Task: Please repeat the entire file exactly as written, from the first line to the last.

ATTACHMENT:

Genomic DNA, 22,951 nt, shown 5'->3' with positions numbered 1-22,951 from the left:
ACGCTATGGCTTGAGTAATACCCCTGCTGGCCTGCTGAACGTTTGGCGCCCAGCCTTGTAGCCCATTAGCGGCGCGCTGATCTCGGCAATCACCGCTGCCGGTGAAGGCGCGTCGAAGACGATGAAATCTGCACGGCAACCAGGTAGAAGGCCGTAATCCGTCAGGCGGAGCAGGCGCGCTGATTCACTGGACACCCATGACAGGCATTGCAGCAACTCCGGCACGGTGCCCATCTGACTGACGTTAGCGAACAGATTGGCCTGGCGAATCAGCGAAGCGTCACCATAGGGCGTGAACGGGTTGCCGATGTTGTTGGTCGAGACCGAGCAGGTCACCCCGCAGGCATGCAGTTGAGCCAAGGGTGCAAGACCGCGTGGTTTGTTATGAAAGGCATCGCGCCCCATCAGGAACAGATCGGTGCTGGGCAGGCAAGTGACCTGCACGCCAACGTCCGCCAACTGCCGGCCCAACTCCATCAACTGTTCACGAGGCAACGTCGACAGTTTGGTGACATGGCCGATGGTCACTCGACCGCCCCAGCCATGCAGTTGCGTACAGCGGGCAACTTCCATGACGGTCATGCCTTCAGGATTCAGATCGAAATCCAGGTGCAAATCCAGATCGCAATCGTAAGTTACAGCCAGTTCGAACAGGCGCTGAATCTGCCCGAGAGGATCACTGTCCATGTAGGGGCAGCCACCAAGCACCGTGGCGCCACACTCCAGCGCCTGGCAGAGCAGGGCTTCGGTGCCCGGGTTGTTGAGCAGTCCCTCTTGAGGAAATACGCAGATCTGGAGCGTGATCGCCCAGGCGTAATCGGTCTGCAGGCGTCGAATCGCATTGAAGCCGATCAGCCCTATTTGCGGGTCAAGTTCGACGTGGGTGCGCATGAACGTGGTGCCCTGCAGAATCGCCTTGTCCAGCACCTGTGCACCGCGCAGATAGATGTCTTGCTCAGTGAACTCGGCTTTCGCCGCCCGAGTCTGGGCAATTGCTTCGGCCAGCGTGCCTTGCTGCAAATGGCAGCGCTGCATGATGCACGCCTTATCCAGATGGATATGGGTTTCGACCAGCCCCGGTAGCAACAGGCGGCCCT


Genomic DNA, 22,951 nt, shown 5'->3' with positions numbered 1-22,951 from the left:
ACGCTATGGCTTGAGTAATACCCCTGCTGGCCTGCTGAACGTTTGGCGCCCAGCCTTGTAGCCCATTAGCGGCGCGCTGATCTCGGCAATCACCGCTGCCGGTGAAGGCGCGTCGAAGACGATGAAATCTGCACGGCAACCAGGTAGAAGGCCGTAATCCGTCAGGCGGAGCAGGCGCGCTGATTCACTGGACACCCATGACAGGCATTGCAGCAACTCCGGCACGGTGCCCATCTGACTGACGTTAGCGAACAGATTGGCCTGGCGAATCAGCGAAGCGTCACCATAGGGCGTGAACGGGTTGCCGATGTTGTTGGTCGAGACCGAGCAGGTCACCCCGCAGGCATGCAGTTGAGCCAAGGGTGCAAGACCGCGTGGTTTGTTATGAAAGGCATCGCGCCCCATCAGGAACAGATCGGTGCTGGGCAGGCAAGTGACCTGCACGCCAACGTCCGCCAACTGCCGGCCCAACTCCATCAACTGTTCACGAGGCAACGTCGACAGTTTGGTGACATGGCCGATGGTCACTCGACCGCCCCAGCCATGCAGTTGCGTACAGCGGGCAACTTCCATGACGGTCATGCCTTCAGGATTCAGATCGAAATCCAGGTGCAAATCCAGATCGCAATCGTAAGTTACAGCCAGTTCGAACAGGCGCTGAATCTGCCCGAGAGGATCACTGTCCATGTAGGGGCAGCCACCAAGCACCGTGGCGCCACACTCCAGCGCCTGGCAGAGCAGGGCTTCGGTGCCCGGGTTGTTGAGCAGTCCCTCTTGAGGAAATACGCAGATCTGGAGCGTGATCGCCCAGGCGTAATCGGTCTGCAGGCGTCGAATCGCATTGAAGCCGATCAGCCCTATTTGCGGGTCAAGTTCGACGTGGGTGCGCATGAACGTGGTGCCCTGCAGAATCGCCTTGTCCAGCACCTGTGCACCGCGCAGATAGATGTCTTGCTCAGTGAACTCGGCTTTCGCCGCCCGAGTCTGGGCAATTGCTTCGGCCAGCGTGCCTTGCTGCAAATGGCAGCGCTGCATGATGCACGCCTTATCCAGATGGATATGGGTTTCGACCAGCCCCGGTAGCAACAGGCGGCCCT